4.3.2. Public innovation inputs
The figures for R&D personnel are positive, but those for expenditure are less so, a considerable distance from those for Germany
The second group of business environment indicators measures R&D capacity, both public (government and universities) and total. In other words, they also include those for the business sector, already described in the analysis of firm performance. Both are included to account for the possible distortion produced by computing the R&D investment for technology centres and CRCs as private. This explains why the relative positions in public R&D expenditure and personnel are lower than the total. Table 25 shows the position in the ranking for 2016, the last year for which there are comparable data for the European regions. However, Graph 20 incorporates data for 2017, a year in which we see a slight improvement in the values for both personnel and public and total expenditure. Total R&D personnel figures are considerably higher than the Spanish, European and even German averages, highlighting the positive levels in terms of human resources allocated to R&D. The same cannot be said of expenditure, which has been below the European average and a considerable distance from German levels since 2013.
The strong position in comparison with comparable regions and the positive trend in scientific publications in collaboration with foreign centres contrasts with collaboration with industry, where there is ample margin for improvement
Be that as it may, the increase in R&D expenditure seen in the Basque Country in 2017 closes the gap with the European average, but not with Germany, which increased R&D expenditure to an even greater extent. It is therefore necessary to consolidate this change in trend with regard to expenditure in order to create the conditions to show stronger performance in innovations which, due to the greater complexity of their knowledge base, are more difficult for competitors to replicate.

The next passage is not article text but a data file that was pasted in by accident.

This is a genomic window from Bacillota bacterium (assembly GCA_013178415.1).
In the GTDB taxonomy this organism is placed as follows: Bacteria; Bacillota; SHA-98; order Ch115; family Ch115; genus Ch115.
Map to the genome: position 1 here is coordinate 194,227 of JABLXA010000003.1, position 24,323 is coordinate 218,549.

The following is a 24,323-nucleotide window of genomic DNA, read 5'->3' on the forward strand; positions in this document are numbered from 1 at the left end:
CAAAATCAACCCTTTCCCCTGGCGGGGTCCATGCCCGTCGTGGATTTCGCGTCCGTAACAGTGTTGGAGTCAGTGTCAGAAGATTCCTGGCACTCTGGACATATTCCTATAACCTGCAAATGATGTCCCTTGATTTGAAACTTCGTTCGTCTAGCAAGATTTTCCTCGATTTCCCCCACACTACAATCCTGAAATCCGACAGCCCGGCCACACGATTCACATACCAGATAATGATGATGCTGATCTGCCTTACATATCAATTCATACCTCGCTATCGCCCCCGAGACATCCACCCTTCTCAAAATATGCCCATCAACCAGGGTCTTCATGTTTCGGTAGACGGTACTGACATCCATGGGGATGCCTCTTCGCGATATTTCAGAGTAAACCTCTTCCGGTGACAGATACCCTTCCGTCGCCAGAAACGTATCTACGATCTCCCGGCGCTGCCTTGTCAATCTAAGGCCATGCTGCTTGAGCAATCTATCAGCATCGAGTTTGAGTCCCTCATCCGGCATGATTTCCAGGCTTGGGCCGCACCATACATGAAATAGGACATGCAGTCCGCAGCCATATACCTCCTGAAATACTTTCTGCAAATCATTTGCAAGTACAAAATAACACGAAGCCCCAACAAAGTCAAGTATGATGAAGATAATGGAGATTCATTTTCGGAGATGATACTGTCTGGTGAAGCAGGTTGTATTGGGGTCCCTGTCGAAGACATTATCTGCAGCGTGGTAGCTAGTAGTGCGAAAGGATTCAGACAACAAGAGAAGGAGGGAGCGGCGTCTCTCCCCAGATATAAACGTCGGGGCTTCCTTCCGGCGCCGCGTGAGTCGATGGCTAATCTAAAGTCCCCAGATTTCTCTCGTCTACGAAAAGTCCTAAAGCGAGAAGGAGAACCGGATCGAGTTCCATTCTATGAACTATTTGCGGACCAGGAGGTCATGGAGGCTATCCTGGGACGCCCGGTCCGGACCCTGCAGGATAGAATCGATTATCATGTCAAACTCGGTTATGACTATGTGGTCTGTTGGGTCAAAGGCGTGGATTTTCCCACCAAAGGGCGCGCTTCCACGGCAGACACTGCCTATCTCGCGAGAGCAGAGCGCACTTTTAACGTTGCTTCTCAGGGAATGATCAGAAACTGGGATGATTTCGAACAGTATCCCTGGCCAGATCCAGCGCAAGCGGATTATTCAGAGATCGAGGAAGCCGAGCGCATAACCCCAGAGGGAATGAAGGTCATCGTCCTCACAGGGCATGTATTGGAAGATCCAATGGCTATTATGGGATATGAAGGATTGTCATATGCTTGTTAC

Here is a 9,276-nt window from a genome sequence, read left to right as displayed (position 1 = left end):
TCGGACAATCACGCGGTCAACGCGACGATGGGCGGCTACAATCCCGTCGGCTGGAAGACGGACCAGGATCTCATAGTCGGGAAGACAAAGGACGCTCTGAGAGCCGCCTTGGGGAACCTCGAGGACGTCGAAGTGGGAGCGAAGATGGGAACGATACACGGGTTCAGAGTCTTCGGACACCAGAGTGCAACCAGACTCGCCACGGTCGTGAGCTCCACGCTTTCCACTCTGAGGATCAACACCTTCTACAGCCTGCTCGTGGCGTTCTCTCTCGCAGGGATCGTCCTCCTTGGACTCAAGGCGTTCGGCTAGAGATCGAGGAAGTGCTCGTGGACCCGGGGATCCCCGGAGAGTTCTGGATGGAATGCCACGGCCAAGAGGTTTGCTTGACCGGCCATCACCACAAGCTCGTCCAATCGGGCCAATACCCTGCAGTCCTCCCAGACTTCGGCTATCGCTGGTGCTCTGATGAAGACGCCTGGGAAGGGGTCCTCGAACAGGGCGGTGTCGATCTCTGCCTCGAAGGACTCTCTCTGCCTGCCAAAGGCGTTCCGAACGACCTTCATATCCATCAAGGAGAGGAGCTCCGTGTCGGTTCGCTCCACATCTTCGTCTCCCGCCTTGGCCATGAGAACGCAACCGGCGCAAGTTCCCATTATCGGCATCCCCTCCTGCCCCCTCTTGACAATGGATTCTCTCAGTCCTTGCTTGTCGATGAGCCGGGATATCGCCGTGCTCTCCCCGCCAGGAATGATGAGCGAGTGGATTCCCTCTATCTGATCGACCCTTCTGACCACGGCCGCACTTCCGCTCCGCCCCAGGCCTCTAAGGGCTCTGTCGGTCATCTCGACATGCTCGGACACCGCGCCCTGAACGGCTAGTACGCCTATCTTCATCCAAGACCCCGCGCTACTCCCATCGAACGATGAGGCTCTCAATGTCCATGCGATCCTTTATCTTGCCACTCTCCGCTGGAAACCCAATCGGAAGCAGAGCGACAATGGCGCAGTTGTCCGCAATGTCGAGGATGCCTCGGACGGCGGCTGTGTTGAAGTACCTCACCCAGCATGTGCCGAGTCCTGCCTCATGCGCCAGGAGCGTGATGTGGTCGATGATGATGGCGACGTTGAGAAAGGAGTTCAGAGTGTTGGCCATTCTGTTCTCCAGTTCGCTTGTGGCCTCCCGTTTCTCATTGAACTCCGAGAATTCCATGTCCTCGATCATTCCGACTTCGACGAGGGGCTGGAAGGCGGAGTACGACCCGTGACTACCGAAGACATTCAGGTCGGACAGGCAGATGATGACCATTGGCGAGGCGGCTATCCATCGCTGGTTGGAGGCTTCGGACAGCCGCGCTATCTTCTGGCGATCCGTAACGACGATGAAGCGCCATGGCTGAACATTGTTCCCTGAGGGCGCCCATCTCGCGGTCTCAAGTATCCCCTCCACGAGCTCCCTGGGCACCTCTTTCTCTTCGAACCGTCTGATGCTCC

In line with the indicators on scientific publications presented above, in this report we have introduced several indicators which seek to measure whether scientific publications are being produced in collaboration with research centres abroad. The indicator calculated to determine this (percentage of publications with co-authorship at research centres abroad) shows positive growth, situating the Basque Country in a middle-to-high position among European regions as a whole, middle in comparison with the comparable regions and good when compared with the Spanish autonomous communities and cities. However, the situation is not as promising when we look at the indicator for publications in collaboration with industry. This indicator reveals ample margin for improvement, having fallen in recent years, and may constitute a path to facilitating the transfer of knowledge between the academic and business spheres.